Said Capitals coach Bruce Boudreau, via Katie Carrera of the Washington Post, “You don’t want to do it. He’s a good player but the rules have got to be the rules for everybody. It’s an unfortunate thing he overslept but he missed it. He understands the rules. He’s a good team guy. He feels bad about it but he knows the rules."

He had been sick earlier in the week.

Ward was one of the Capitals' biggest offseason additions, signing him to a four-year, $12 million contract after he spent the previous three seasons playing for the Nashville Predators. In 19 games with the Capitals he's scored four goals to go along with four assists. Even if it's for just one game, his absence will hurt the Capitals as he's an excellent defensive forward and generally plays in some of the toughest situations -- as he did in Nashville -- and tends to draw assignments against the other team's best players.

For more hockey news, rumors and analysis, follow @EyeOnHockey and @agretz on Twitter.

Posted on: August 17, 2011 11:02 am
Edited on: August 17, 2011 4:06 pm
 

Matt Bradley calls out Alexander Semin

SeminBy: Adam Gretz

Matt Bradley, one of the Florida Panthers many offseason additions, appeared on TEAM 1200 radio in Ottawa this week and spent some time talking about his former team -- the Washington Capitals -- and what went wrong in the playoffs last season, particuarly why they were swept in the second round by the Tampa Bay Lightning.

The 33-year-old Bradley said there were a few players that didn't show up in the playoffs, and that the locker room may have been a bit too nonchalant and undisciplined. He also added that some of the players that weren't playing well were getting the majority of the ice time.

His strongest words went in the direction of the supremely talented Alexander Semin, basically saying that he doesn't care to be one of the best players in the world (which he certainly has the talent to be).

Said Bradley, “I don’t mind saying Alexander Semin’s name because he’s one guy who has so much talent, he could easily be the best player in the league, and for whatever reason just doesn’t care. When you’ve got a guy like that you need him to be your best player, or one of your best players, and when he dosen’t show up, you almost get the sense that he wants to be back in Russia. That’s tough to win when you’ve got a guy like that who’s supposed to be your best player not being your best player. Or one of your best players."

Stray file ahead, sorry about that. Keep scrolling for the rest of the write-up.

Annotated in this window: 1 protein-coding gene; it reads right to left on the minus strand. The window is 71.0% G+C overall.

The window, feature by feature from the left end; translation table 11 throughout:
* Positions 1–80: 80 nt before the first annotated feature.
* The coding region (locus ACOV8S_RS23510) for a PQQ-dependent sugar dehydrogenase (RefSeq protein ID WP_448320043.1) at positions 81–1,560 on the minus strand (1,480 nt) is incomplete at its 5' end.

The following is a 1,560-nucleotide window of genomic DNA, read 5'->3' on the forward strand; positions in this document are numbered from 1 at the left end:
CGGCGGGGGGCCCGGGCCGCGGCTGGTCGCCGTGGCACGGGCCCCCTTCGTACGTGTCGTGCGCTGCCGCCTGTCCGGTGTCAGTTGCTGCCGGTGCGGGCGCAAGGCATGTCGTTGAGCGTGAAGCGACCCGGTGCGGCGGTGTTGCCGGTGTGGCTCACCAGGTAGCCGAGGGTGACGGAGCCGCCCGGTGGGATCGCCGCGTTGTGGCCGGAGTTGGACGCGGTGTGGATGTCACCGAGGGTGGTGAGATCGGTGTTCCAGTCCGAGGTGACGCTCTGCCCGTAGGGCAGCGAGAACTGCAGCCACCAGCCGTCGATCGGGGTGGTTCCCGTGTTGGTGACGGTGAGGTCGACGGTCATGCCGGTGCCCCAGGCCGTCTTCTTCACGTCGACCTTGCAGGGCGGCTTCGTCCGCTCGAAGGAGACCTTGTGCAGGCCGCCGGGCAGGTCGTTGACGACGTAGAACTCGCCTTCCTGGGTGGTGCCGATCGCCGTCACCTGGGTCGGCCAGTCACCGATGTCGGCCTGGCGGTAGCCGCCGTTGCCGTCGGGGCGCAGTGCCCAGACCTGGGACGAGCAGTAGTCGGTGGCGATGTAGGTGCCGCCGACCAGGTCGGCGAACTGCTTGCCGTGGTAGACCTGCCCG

After scoring 28 goals in 65 regular season games for the Capitals last season, Semin scored three goals in the Capitals five-game series with the New York Rangers in the opening round, before being limited to just one goal and an assist in the four-game series with Tampa Bay. He had just two assists for the Capitals during the first-round exit in 2009-10, but was also a point-per-game player in the playoffs during his first two postseason appearances in 2008 and 2009.

But the focal point of Bradley's comments were last season, where he was also asked if coach Bruce Boudreau maybe stuck with some of his star players a bit too long.

"There were a lot of guys who played well that didn’t probably play as much as they needed to," said Bradley. "But I love Bruce and Bruce is a great coach. He was in a very tough position there because in Washington our top guys are definitely the Stars and the guys that people want to see on the ice, so I totally understand. That just doesn’t happen on our team, it happens on a lot of teams. When you’re paying your top guys a lot of money and those guys carry you through the whole season, and if one of them isn’t going, it’s very hard not to play them. And I understand that’s tough. But I think in the end if you want to win, sometimes you have to sit some of those guys down and maybe send a message and try to get them going."

It wasn't all bad, however, as Bradley said he never worries about Capitals captain Alex Ovechkin and insisted that he's "all in" as far as winning. He did add that Ovechkin may need to grow up a little in terms of taking care of himself (perhaps he was referring to this?), but that he also simply wants to win hockey games.

You can listen to the interview in its entirety by clicking here.

Photo: Getty Images

For more hockey news, rumors and analysis, follow @EyeOnHockey and @agretz on Twitter.